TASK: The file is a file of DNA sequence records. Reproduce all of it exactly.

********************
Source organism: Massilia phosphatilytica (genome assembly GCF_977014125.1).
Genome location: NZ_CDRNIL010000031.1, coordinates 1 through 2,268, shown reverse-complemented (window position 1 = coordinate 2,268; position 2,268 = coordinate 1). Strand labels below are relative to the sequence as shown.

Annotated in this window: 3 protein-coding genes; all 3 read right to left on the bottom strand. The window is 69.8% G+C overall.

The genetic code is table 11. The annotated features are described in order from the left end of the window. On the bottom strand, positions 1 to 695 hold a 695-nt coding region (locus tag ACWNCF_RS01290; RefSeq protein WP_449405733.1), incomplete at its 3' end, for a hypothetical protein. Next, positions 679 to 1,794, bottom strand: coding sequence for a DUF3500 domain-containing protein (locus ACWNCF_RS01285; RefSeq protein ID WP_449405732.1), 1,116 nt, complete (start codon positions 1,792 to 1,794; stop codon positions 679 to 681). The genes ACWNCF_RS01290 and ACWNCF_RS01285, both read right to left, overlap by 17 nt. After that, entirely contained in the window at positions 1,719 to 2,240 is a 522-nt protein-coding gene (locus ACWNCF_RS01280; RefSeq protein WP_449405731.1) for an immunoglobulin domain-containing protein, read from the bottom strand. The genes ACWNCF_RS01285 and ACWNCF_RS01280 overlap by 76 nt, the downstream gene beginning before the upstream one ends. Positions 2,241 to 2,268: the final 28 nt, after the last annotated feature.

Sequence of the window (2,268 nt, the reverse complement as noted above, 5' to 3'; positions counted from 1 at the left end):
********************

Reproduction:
Source organism: Massilia phosphatilytica (genome assembly GCF_977014125.1).
Genome location: NZ_CDRNIL010000031.1, coordinates 1 through 2,268, shown reverse-complemented (window position 1 = coordinate 2,268; position 2,268 = coordinate 1). Strand labels below are relative to the sequence as shown.

Annotated in this window: 3 protein-coding genes; all 3 read right to left on the bottom strand. The window is 69.8% G+C overall.

The genetic code is table 11. The annotated features are described in order from the left end of the window. On the bottom strand, positions 1 to 695 hold a 695-nt coding region (locus tag ACWNCF_RS01290; RefSeq protein WP_449405733.1), incomplete at its 3' end, for a hypothetical protein. Next, positions 679 to 1,794, bottom strand: coding sequence for a DUF3500 domain-containing protein (locus ACWNCF_RS01285; RefSeq protein ID WP_449405732.1), 1,116 nt, complete (start codon positions 1,792 to 1,794; stop codon positions 679 to 681). The genes ACWNCF_RS01290 and ACWNCF_RS01285, both read right to left, overlap by 17 nt. After that, entirely contained in the window at positions 1,719 to 2,240 is a 522-nt protein-coding gene (locus ACWNCF_RS01280; RefSeq protein WP_449405731.1) for an immunoglobulin domain-containing protein, read from the bottom strand. The genes ACWNCF_RS01285 and ACWNCF_RS01280 overlap by 76 nt, the downstream gene beginning before the upstream one ends. Positions 2,241 to 2,268: the final 28 nt, after the last annotated feature.

Sequence of the window (2,268 nt, the reverse complement as noted above, 5' to 3'; positions counted from 1 at the left end):